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Abstract Algebra - Define and Prove

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This looks like an application of the First Isomorphism theorem. I asked one of my classmates how she would go on on doing this and she said that Iwould want to define a homomorphism f: ℝ^{2} -> ℝ where f(ℝ^{2}) = ℝ and ker(f)=N.She also said that given my definition for N, she would suggest using f(x,y)=3x-4y as my homomorphism.

I am having trouble following her advice. Can anyone further explain what I should do to tackle this problem? Thanks!

Re: Abstract Algebra - Define and Prove

What's the problem ? Using the first isomorphism theorem you have following her advice that Rē/N =~ R. It is clear that ker(f) is N.

Re: Abstract Algebra - Define and Prove

Remember isomorphism theorem says, if G, H are groups, and $\displaystyle \phi:G \to H $ is a homomorphism, if $\displaystyle \phi(G) = H $ (every element in H gets hit under the homomorphism), then $\displaystyle \frac{G}{Ker(\phi)} = H $. Clearly, you got your homomorphism from $\displaystyle \mathbb{R}^2 \to \mathbb{R} $, $\displaystyle \phi(x,y) = 3x-4y $. You also got your kernel, which is your set N, all you need to show is that the homomorphism is surjective (onto) $\displaystyle \mathbb{R} $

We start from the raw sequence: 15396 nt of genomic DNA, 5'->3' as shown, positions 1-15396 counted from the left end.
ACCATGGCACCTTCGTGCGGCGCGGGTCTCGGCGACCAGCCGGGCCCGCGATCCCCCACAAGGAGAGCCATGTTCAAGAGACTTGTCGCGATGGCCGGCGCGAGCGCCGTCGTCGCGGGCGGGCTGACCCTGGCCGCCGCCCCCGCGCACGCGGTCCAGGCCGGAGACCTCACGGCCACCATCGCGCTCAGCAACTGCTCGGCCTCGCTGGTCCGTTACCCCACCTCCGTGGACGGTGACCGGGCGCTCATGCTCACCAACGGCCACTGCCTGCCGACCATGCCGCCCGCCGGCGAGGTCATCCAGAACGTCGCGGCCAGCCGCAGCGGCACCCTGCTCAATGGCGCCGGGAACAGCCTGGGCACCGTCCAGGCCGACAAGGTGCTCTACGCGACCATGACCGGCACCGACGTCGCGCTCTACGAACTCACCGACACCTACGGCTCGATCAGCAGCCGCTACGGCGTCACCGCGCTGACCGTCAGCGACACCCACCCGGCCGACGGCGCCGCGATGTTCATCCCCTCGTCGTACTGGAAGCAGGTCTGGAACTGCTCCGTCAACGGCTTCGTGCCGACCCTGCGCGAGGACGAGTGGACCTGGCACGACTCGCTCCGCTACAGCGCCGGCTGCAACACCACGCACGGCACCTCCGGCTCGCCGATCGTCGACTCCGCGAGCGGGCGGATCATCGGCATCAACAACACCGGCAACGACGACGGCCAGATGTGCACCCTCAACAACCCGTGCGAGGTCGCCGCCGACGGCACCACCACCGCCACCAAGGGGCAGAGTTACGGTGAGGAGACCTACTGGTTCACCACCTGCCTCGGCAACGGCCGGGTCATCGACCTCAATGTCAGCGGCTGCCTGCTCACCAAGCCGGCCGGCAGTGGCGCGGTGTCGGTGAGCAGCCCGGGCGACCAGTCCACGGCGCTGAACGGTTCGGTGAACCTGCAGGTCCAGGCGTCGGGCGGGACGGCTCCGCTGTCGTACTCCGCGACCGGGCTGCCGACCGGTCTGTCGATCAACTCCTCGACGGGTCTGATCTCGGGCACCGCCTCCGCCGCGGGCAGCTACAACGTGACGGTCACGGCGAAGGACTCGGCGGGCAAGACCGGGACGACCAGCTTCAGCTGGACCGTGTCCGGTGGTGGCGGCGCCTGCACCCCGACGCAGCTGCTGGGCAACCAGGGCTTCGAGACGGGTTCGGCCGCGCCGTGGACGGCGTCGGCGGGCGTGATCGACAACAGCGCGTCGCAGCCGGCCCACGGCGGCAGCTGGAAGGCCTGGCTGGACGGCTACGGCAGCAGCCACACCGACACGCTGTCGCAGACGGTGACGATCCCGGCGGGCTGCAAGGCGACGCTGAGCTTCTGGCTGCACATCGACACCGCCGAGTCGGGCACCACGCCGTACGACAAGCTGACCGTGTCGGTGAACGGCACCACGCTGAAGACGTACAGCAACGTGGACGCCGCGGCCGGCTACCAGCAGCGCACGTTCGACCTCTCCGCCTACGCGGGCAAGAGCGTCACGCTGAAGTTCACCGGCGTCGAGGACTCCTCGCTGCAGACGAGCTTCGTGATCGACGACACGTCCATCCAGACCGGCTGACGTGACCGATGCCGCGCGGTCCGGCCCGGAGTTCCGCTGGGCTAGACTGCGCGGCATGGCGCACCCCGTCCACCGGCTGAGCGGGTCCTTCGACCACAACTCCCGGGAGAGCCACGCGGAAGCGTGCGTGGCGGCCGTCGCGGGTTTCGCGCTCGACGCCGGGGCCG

Re: Abstract Algebra - Define and Prove

I have the following:

Define mapping f: ℝ^{2} -> ℝ as follows:

f(x,y) = 3x - 4y

__Claim:__ f is a homomorphism

Pick any (x,y) in ℝ^{2}. Then f(x,y) = f(x)*f(y) = 3x - 4y = (x+x+x)-(y+y+y+y) = x+x+x-y-y-y-y = f(x*y). Hence, it perserves the operation.

__Claim:__ f is onto.

Pick any (x,y) in ℝ^{2} such that (x,y) = (1,0). Then...

I don't think I'm going the right way on showing f is onto.

Re: Abstract Algebra - Define and Prove

Your claim of showing f is a homomorphism is a bit off.